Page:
With 10 minutes remaining in the game, the Scarlets held a 60-51 advantage and either maintained it or increased the lead as reserve players contributed in important ways. One of them, 5-9 freshman guard Jake Makela, hit a three-point shot with under seven minutes remaining to give his team a 68-58 lead. At 6:14 he hit another and it was 71-58. A three-point connection by Mulder at the top of the key brought Worthington within 78-71 with 38 seconds to go, but the Scarlets smartly protected their control of the game.

Mankato West’s fine sophomore forward, Jake Dale, led his team with 24 points. Mulder finished with 17 for Worthington.

“Our defense just wasn’t as good as we needed to be in the second half,” said Keaveny. “The defense in the first half was great.”

Mankato West head coach Tom Boone gave the Trojans due credit, however.

“It takes a lot of energy defending those guys. I don’t think we played real well in the first half. I think we gave up too many offensive rebounds and I don’t think we played well around the rim,” Boone said. “We knew they could score with the basketball and they certainly did. We still think 71 points is too much.”

For most of the season, Worthington showed flashes of brilliance but failed to keep the light shining. The light was in full display against Willmar in the first round of the section tournament. Against Mankato West, however, WHS ran up against a team fully capable of blunting the charge of an underdog team feeling like it could pull off any upset.

Keaveny lauded his seniors for the fight that was in them.

“You gotta give a lot of credit to the seniors. They still wanted their season to count for something,” he said.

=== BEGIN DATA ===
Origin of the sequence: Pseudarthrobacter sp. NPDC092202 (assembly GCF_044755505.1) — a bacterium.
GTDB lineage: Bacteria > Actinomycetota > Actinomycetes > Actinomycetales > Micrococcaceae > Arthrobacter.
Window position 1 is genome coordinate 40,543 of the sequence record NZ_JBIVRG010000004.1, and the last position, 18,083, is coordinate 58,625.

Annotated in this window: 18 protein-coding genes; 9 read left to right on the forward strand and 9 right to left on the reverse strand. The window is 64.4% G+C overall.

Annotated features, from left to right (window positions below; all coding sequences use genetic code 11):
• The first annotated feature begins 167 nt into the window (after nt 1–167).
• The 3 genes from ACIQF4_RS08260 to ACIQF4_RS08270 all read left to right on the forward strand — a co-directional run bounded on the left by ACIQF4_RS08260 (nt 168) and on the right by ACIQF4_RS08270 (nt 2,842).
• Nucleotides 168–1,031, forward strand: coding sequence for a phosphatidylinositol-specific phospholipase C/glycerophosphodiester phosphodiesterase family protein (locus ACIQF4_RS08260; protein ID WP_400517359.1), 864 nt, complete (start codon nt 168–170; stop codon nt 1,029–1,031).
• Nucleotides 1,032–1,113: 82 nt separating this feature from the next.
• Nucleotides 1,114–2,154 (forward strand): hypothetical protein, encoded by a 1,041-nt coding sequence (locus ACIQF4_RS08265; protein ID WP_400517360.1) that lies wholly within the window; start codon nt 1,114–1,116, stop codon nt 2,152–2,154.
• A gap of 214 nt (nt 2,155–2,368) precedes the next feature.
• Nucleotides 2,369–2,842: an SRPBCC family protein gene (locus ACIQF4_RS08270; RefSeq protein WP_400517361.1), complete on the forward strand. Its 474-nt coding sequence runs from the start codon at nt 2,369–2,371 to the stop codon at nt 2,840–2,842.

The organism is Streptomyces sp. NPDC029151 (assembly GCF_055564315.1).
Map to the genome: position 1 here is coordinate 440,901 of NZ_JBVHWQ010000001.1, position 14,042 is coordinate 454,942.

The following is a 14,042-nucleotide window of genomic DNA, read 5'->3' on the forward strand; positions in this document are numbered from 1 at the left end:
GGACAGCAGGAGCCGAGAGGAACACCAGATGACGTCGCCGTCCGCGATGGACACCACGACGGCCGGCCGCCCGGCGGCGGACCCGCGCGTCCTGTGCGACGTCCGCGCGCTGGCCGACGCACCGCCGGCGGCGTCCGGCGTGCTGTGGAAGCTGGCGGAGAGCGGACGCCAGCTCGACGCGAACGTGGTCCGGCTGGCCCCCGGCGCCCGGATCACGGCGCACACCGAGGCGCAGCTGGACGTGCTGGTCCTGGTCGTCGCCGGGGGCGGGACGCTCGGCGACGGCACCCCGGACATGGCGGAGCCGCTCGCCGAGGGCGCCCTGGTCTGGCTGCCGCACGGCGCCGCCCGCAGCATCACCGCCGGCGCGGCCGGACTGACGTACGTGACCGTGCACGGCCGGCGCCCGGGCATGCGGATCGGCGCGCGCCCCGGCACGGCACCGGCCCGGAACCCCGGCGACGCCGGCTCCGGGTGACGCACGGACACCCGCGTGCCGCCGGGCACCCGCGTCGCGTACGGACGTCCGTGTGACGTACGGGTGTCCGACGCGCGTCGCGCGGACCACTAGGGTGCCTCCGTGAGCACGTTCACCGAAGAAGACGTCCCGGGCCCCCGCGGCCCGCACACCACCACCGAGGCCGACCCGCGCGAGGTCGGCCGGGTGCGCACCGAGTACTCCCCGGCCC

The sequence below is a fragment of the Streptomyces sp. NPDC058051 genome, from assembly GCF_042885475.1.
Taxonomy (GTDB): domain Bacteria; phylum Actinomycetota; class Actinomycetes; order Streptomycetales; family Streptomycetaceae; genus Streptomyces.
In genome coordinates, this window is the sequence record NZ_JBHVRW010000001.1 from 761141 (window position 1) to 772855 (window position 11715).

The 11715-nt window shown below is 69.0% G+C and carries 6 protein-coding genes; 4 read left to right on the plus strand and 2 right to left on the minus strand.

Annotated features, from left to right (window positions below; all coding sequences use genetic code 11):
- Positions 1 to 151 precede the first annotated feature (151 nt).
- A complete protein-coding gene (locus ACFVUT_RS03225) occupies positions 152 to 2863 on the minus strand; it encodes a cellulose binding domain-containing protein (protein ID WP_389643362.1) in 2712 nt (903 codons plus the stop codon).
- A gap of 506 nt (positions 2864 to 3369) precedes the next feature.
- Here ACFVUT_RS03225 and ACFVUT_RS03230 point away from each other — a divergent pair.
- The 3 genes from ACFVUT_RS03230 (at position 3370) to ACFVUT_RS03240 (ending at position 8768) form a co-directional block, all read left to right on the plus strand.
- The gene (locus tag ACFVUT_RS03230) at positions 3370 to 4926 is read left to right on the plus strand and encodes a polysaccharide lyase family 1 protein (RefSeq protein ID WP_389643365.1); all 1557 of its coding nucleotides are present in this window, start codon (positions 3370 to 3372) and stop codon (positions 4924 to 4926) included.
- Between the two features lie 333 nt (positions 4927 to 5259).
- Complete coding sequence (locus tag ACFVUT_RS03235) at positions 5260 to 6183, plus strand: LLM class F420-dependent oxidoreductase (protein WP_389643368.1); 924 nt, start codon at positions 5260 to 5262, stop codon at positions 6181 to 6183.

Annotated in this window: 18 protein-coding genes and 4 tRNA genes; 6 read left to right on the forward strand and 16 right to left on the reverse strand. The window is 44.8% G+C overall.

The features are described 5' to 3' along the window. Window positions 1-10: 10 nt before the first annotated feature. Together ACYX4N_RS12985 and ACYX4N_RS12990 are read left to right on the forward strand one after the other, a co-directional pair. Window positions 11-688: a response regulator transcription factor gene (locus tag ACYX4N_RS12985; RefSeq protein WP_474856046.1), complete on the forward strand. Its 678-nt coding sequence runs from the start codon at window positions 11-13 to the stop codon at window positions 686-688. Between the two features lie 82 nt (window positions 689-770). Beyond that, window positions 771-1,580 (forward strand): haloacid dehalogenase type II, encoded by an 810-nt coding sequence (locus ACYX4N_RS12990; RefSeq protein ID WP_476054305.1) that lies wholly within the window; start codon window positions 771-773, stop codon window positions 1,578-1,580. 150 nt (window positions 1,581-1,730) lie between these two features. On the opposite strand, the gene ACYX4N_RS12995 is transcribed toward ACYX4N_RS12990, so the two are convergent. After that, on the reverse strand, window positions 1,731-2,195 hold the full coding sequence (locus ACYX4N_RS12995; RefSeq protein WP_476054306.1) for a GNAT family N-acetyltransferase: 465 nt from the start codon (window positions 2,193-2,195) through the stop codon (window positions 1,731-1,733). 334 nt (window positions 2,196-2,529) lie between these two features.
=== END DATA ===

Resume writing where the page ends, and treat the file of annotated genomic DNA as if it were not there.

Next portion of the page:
Potter, Grafing, Brandon Gray, Jessie Guerra, Ethan Miller, Will Dudley, Carter Lindner and Weg sutited up for the Trojans for the last time Saturday.

Afterward, Mulder summed up the feelings of the junior class: “We didn’t quit as a team.”

Said Potter: There’s no other guys I’d rather play with than these guys.”

Mankato West 34 80

Worthington 35 71

MANKATO WEST (3FG-2FG-FT-TP) — Dale 0-11-2-24, Makela 3-1-4-15, Stoffel 1-1-0-5, Burmeister 0-2-5-9, Goettl 0-1-4-6, Braun 2-0-0-6, Schlichte 0-1-0-2, Nessler 0-2-2-6, Myers 0-3-1-7. Totals 6 22 18 80.

WORTHINGTON (3FG-2FG-FT-TP) — Dudley 0-1-2-4, Grafing 2-1-1-9, Potter 2-5-11-27, Mulder 2-5-1-17, Gray 0-0-0-0, Guerra 0-1-0-2, Wolyniec 0-0-2-2, Lindner 0-2-0-4, Weg 0-2-2-6. Totals 6-17-19-71.

Doug Wolter

Doug Wolter is the Daily Globe sports editor. He served as sports reporter, then sports editor, news editor and finally managing editor at the Daily Globe for 22 years before leaving for seven years to work as night news editor at the Mankato Free Press in Mankato. Doug now lives in Worthington with his wife, Sandy. They have three children and seven grandchildren. Doug, retired after a lengthy career in fast-pitch softball, enjoys reading, strumming his acoustic guitar and hanging around his grandchildren. He also writes books on fiction. Two of his stories, "The Genuine One" and "The Old Man in Section 129" have been distributed through a national publisher.